South African fishing giant Oceana has fired Chief Financial Officer Hajra Karrim with immediate effect, alleging gross misconduct.

Meanwhile, Neville Brink, who was appointed interim CEO in February following the sudden resignation of Imraan Soomra, was confirmed as the new CEO of the company as of June 2.

Karrim was placed on a "precautionary" suspension earlier in February after Oceana delayed publication of its annual results on several occasions.

The following week, the group’s CEO, Imraan Soomra, abruptly resigned.

The departure of Soomra and the suspension of CFO Karrim followed several delays in Oceana’s latest financial results after “queries” raised by a whistleblower prompted the company to undertake an independent investigation.

The questions predominantly related to "the accounting treatment of matters pertaining to a United States subsidiary” -- namely the group’s 25 percent shareholding in Westbank Fishing -- which is held by Daybrook Fisheries Inc., a wholly-owned subsidiary of Oceana.

In an update to shareholders on the Johannesburg Stock Exchange (JSE) on June 3, Oceana said the contract of employment between the company and Karrim has been terminated with immediate effect.

"Ms Karrim’s departure results from the completion of a disciplinary procedure that resulted in her summary dismissal based on findings of gross misconduct," it said.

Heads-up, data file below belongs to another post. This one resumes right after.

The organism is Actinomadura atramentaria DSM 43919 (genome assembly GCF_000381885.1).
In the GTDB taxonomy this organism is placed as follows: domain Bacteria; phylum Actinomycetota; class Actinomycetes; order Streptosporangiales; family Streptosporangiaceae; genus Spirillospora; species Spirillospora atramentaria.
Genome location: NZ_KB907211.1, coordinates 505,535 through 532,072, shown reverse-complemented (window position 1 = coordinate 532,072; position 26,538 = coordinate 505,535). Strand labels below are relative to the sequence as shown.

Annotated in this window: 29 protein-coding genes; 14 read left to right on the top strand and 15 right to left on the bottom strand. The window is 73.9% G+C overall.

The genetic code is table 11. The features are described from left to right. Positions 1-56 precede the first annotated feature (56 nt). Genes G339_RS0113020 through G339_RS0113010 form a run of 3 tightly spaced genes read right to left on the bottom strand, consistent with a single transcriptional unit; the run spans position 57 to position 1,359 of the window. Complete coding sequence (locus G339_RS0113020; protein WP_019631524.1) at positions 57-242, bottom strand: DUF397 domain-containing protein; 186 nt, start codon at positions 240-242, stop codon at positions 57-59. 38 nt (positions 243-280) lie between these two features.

Former Irvin and Johnson (I&J) executive Ralph Buddle was appointed as interim CFO on Feb. 23, and will continue in the role while the company finds a replacement for Karrim, said Oceana.

Karrim took over as CFO of the group in November 2020.

PricewaterhouseCoopers Inc. (PwC) also resigned as the group’s auditors on May 27, due to what the board determined was a "strained relationship," the company said.

First half earnings plummet

The group said it experienced a difficult first half with revenue declining by 11 percent to just under ZAR 3.2 billion (€193 million/$207.1 million) in the period through March 2022.

This was largely due to lower inventory levels carried forward from last year as a result of COVID-19 supply chain disruption, civil unrest in KwaZulu Natal that impacted South Africa canned fish sales volumes, and Hurricane Ida in Louisiana, which impacted fishmeal and fish oil production at the Daybrook operations in the United States.

Performance was further impacted by higher fuel and freight costs, lower landings due to La Niña weather conditions, scheduled vessel maintenance in Namibia, and lower cold storage occupancy levels due to the global supply chain impact on import activity, said Oceana.

Group operating profit before other operating items decreased by 37 percent to ZAR 353 million (€21.5 million/$23 million).

After the events that led to the delay in publishing the group’s 2021 audited financial results, the business has re-focused under the new leadership, with the immediate objective to deliver a strong second half operating performance, said Oceana.